Anchored back in the volcano

Friday 22 September 2017

Dives Bay, Ureparapara


It was a case of “Up at 5:00am, away by 6:00am” … with our destination being the amazing island of Ureparapara, about 25 miles north of Sola where we’d spent a slightly less rolly night on account of re-anchoring closer to shore

After picking the five Ni-Van team members up from the beach and completing a few last jobs aboard, it was actually 6:04am that we weighted anchor and headed out of the bay – known locally as Port Patterson after an earlier Anglican missionary.

The wind was steady from the south east, as it normally is at this time of year in these parts, and so the wind was pretty much on our tail. This gave us the opportunity to dust off the spinnaker pole in order to hold the jib out one side while the mainsail stuck out the other – a classic sailing manoeuvre,

Pakon took the helm for a good part of the leg and did a very good job despite the waves advancing from the stern and a confused chop.

By 10:00am we were making our way into the entrance of the once-active volcano that is Ureparapara, with its jungle-covered razor ridge encircling us on virtually all sides

A good anchorage was soon found and after dropping the Ni-Vans ashore to organised the afternoon’s activities, those aboard loaded the bulka bags of gear into the large dinghy in readiness for the next run ashore – actually a beach, with white-ish sand.

With Annette and Matt (the younger) feeling better, it was Graeme’s turn to take some time out on the bench, which meant that I spent much of my time running back and forth in the dinghy to get this or that, left behind in the rush – a box of giveaway soap, hand-held optom machine, bag of caps, day packs … the list goes on.

In the course of my zipping back and forth, I got to meet several prominent locals who joined me for the ride, including Chief John (who initially came out in his canoe) Chief David and Andrew, the local wood carver who I have met here on two previous occasions.

“I still have the wood rasp you gave me last time” said Andrew. So it was very pleasing to be able to give Andrew a stack of additional tools mostly donated by the Ringwood Men’s Shed in Melbourne, plus sandpaper and epoxy glue.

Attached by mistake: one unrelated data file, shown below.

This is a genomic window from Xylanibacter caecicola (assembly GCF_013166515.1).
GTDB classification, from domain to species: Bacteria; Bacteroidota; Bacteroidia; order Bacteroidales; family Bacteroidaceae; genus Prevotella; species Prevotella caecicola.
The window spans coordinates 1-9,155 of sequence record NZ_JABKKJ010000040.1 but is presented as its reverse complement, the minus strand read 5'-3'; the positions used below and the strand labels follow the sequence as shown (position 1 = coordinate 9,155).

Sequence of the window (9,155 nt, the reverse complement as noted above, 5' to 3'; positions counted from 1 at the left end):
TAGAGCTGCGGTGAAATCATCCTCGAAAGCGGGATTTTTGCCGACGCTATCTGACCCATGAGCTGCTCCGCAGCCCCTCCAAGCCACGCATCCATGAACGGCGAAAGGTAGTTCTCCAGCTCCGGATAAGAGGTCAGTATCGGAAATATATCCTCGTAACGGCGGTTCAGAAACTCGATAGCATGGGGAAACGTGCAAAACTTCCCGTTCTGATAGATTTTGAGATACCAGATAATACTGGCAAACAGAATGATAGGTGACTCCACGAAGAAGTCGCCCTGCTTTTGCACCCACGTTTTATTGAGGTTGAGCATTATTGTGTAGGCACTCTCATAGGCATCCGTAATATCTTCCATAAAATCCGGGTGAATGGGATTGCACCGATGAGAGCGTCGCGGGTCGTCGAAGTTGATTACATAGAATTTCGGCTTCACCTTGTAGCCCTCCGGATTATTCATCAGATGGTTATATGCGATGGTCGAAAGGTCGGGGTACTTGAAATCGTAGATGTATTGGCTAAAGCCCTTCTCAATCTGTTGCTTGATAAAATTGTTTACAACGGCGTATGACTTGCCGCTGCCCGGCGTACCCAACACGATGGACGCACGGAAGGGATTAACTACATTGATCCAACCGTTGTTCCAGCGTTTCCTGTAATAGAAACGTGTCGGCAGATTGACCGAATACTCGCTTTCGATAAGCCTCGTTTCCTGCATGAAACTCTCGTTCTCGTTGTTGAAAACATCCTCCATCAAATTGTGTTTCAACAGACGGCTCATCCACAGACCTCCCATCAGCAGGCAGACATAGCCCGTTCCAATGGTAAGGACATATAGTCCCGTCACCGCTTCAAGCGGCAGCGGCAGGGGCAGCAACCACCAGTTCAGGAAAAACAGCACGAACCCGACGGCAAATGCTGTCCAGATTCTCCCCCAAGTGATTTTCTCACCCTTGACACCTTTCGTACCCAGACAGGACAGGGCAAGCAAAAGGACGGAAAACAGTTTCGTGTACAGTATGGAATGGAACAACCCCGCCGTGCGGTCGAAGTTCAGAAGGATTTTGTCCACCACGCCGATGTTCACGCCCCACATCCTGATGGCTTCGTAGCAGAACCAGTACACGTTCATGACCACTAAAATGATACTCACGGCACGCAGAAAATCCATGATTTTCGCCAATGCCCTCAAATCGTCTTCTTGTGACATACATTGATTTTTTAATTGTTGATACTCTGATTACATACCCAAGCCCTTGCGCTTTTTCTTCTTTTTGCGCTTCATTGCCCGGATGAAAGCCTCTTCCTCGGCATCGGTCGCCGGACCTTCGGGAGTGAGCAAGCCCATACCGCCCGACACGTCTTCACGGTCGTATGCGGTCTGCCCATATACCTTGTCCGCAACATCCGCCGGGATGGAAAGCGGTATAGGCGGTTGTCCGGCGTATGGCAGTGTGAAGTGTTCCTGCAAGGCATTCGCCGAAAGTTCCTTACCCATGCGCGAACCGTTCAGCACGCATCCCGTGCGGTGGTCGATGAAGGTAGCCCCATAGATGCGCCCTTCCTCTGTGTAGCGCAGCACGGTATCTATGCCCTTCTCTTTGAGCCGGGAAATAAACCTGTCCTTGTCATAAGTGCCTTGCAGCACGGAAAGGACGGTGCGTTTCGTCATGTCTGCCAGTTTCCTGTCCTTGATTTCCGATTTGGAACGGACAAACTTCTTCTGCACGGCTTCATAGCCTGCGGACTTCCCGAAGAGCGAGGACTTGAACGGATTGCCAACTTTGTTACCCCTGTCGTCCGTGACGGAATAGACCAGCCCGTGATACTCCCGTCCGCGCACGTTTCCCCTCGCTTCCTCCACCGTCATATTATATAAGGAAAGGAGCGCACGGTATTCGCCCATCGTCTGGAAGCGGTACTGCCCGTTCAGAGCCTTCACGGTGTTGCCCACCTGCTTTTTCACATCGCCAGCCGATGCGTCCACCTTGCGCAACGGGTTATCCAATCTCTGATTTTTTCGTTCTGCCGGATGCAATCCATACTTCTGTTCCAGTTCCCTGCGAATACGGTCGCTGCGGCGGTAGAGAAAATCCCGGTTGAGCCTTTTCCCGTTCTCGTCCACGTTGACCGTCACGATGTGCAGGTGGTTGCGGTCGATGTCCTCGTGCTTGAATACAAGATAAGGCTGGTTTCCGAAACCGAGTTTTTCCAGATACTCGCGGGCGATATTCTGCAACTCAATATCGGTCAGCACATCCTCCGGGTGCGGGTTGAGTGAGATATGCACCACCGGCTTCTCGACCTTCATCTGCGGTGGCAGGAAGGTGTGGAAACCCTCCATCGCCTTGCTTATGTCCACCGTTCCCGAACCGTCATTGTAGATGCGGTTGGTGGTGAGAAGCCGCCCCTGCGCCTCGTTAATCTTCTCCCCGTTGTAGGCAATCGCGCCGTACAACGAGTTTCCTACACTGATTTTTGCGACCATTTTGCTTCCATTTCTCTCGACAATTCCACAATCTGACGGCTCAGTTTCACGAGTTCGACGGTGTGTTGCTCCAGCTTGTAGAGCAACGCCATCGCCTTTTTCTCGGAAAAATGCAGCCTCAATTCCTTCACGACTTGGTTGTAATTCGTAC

Once the locals had carried everything up from the beach, it seemed a matter of minutes before the team had seat up their respective stations – reception, eyecare, medical, dental (read: extractions) oral health examinations and oral health survey questionnaires. It was fine to see.

Everyone seemed genuinely sad to hear we would be heading away tomorrow morning, our main task of completing the required surveys complete.

As for the clinic itself, it appeared very busy with everyone working extremely hard … except Graeme of course who was back on the boat resting, leaving his under-study doctor (and son) Jeremy to take charge of the medical side of things

The clinic wound up around 4:30pm and the process of transporting, packing and stowing aboard was put into action.

It was then back to the beach around 6:15pm to share dinner together and put on a movie night – showing Ice Age 1 & 2 to great appeal.

This pretty much ends the formal medical and survey part of Mission 4, with tomorrow seeing us start the journey south; initially to Port Vila, then the return to Australia in about a month’s time.

As a concession to the hard-working team, a sleep-in has been approved for tomorrow. Instead of being up at 5:00am, it’s now 6:00am – a full 1 hour extra in bed.

Our destination tomorrow will be the west coast of Vanualava – including waterfall Bay, named for the obvious (a great place to relax and “frolic”) as a brief stop-over on our way back to Sola where many of the team will fly home on Monday.

Starting to wind down now !!

Smooth seas, fair breeze and anchored back in the volcano

Rob Latimer

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